Message in the Morning Glories

I’ve always felt sorry for morning glories.

I discovered them when I was four years old. I’d gotten up early one morning and tiptoed outside. The purplish-blue flowers covered our front porch–so pretty, I ran and woke Mother. The blooms climbed the strings just as she’d intended, all the way to the top of the porch like Jack in the Beanstalk.

We sat enclosed in an enchanted garden.

“Morning glories are fragile,” Mother said. “They can’t take the heat.”

Poor flowers. I felt so sad for them.

Sure enough, right before lunch, their violet heads drooped, colorless and wilted. Mother told me they’d be back the next morning, but I didn’t believe her.

How could they? I’d watched them die.

Doubtful, I woke early the next day and slipped outside to the porch.

How could it be? There they were again. Waiting for me! In all their glory! I ran my finger along their velvety petals.

Now, almost fifty years later, my husband called me out to the garden last week. “Well,” he said grimly. “The morning glories finally won. They took over the garden.” He stooped to pick a few tomatoes and jalepenos. Somehow the delicate flowers had outshined the green beans, field peas, and cucumbers.

I knew I should be upset about losing the vegetables, but I wasn’t. I was proud of the determined little purple flowers!

They twirled around my heart as though they held a message.

What is it, Lord? Why am I rooting for morning glories? Why do I love them so much?

Because You relate to them, He seemed to say. Sometimes the flowers that appear the most fragile are the strongest. Like people. I’ve seen the discouragement in your heart. I will take that delicate dream you’d almost given up on it and make it strong. Trust Me.

Praying for you my friends, and for your delicate, sometimes fragile-feeling dreams.




Daddy’s Garden

I grew up shelling butterbeans and field peas in the summertime. Last week, my husband brought in his first giant buckets of vegetables from this year’s garden. He lined up his tomatoes and cucumbers in long neat rows on the kitchen counter. “Thirty-three of each. Can you believe it?” He pointed to the bucket of peas.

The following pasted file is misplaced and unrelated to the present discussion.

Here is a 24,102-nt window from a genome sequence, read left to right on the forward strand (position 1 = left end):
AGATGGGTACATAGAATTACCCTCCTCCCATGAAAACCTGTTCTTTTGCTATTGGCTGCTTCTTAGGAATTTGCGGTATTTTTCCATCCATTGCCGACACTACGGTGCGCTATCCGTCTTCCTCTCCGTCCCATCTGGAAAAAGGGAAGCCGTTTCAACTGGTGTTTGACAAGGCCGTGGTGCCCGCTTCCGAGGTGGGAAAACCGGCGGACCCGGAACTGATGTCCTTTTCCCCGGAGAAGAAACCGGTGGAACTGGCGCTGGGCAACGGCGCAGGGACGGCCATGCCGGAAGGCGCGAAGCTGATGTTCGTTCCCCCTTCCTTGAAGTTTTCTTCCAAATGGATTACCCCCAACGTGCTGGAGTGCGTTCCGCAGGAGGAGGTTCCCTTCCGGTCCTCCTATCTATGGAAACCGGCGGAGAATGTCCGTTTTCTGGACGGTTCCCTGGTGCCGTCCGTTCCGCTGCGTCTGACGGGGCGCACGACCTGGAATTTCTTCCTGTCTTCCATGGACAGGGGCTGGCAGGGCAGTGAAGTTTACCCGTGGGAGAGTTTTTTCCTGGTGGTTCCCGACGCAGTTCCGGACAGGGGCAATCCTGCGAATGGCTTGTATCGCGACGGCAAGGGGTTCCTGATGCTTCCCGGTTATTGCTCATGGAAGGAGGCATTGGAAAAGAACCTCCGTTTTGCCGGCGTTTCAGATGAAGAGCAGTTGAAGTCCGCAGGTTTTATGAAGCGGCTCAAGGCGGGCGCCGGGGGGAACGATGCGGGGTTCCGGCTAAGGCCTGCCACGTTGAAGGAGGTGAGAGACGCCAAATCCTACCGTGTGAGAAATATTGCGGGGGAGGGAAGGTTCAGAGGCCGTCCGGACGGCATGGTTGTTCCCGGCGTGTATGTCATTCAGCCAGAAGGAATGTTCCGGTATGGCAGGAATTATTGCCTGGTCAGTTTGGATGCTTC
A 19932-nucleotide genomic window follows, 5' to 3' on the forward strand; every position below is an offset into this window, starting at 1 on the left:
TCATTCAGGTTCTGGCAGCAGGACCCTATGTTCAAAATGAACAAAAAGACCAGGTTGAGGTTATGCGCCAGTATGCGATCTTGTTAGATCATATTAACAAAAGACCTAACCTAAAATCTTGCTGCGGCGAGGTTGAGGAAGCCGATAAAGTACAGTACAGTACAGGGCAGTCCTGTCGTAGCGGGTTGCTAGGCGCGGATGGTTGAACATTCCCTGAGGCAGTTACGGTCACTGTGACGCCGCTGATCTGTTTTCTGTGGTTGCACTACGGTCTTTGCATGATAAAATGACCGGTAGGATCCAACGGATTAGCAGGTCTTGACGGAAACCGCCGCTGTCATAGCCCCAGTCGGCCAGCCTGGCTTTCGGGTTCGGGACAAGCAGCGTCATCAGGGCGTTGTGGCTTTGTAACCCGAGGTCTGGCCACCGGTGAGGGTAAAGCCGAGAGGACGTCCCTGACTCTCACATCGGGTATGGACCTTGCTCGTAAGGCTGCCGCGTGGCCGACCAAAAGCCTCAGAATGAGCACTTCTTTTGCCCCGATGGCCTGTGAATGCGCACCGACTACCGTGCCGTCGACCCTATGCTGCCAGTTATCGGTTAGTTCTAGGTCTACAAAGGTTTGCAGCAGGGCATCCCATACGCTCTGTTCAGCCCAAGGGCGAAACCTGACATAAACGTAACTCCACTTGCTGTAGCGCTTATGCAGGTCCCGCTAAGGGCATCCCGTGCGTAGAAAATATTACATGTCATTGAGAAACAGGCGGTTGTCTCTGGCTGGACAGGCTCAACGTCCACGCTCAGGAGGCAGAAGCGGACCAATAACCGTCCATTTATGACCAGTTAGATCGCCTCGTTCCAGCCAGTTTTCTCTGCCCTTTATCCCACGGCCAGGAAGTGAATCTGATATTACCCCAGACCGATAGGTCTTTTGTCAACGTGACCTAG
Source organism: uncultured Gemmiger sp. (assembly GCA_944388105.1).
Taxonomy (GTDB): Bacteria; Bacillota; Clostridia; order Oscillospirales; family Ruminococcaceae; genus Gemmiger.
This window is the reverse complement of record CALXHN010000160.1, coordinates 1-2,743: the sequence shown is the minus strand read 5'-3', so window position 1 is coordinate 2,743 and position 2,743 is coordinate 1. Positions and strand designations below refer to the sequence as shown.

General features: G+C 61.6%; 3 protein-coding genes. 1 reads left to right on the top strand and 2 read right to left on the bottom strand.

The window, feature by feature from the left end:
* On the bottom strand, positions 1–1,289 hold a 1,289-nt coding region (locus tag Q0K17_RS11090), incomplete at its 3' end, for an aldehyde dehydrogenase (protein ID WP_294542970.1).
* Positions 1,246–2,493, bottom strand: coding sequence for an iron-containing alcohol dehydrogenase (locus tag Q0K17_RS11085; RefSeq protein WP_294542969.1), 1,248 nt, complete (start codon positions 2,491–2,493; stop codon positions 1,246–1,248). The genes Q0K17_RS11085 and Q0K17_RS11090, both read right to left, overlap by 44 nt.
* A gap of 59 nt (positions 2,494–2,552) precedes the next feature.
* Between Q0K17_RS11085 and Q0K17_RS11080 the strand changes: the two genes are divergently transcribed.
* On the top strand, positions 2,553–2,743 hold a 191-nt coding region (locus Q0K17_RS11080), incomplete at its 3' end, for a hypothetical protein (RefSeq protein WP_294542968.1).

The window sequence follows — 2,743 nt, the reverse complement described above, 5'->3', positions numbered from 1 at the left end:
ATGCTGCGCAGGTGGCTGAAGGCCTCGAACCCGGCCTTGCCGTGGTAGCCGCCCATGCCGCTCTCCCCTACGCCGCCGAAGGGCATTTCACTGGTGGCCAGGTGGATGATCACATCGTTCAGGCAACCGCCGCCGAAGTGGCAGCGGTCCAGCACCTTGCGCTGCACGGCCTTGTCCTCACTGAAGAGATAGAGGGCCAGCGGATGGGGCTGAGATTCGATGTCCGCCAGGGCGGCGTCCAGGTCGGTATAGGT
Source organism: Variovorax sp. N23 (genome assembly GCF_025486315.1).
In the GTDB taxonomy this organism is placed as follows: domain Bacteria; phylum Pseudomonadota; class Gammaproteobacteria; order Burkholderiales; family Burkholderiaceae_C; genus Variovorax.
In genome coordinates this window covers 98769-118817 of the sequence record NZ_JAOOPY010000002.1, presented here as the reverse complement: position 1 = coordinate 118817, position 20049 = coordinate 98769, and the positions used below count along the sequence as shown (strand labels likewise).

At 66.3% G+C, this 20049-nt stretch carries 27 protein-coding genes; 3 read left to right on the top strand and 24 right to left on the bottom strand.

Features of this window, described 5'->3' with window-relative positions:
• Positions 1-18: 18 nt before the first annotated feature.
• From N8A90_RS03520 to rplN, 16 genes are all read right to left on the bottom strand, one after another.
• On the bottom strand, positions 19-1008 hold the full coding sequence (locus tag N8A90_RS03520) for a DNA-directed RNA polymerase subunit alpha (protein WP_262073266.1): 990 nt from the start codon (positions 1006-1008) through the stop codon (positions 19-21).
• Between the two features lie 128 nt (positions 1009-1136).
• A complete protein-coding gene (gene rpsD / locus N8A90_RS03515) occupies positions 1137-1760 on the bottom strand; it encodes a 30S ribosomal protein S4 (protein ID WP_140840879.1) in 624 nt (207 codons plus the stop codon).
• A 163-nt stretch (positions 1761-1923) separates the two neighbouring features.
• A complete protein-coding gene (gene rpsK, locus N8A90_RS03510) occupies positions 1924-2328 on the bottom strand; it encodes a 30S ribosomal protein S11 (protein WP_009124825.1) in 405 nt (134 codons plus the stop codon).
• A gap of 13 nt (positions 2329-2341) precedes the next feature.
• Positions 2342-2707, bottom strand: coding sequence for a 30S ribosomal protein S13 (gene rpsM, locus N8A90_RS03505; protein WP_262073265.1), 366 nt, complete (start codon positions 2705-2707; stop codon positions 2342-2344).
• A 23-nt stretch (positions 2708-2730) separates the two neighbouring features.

“Uh-huh,” I said,  trying to remember how my grandmother froze tomatoes. And wondering how long it would take me to shell all those peas.

The next day I sat at the kitchen table shelling peas, my mind wandering through childhood summers. Mother called.

“What ‘cha doing?” she said. I told her.

“Reminds me of your daddy’s garden. Remember how much I hated it? Your daddy grew up with a garden and most folks in our neighborhood had one. Sometimes he worked in it by moonlight whistling, “Blueberry Hill” while I sulked inside the house.  For years I hated his garden. Until September of 1982. He was diagnosed with an inoperable brain tumor. The sun was broiling hot that day, but he never stopped smiling. The diagnosis didn’t seem to be a big deal to him. He got his bucket and said, ‘I’m going to pick butterbeans, and I said, ‘Let me go,’ and he said, ‘You don’t like picking butterbeans.’ But I wanted to more than anything in the world. So I did. Bugs and maybe a snake crawled by. It was so hot I had spots before my eyes, but I wouldn’t have left his side for anything. Finally he said, ‘That’s it.’ We went inside where it was cool and sat at the kitchen table drinking sweet tea and shelling butterbeans. That was the first time I’d ever shelled butterbeans with him. I told God I could do this for the rest of my life if He would just let your daddy live.”


A pause formed in the conversation.

Then she said, “He never stopped smiling shelling those butterbeans. Somewhere inside my heart I found the grace to smile with him.” My father died the following July.

Swallowing the lump in my throat, I decided to praise my husband and my Father for our glorious garden this year. “Plant gardens, and eat the fruit of them.” Jeremiah 29:5 (KJ)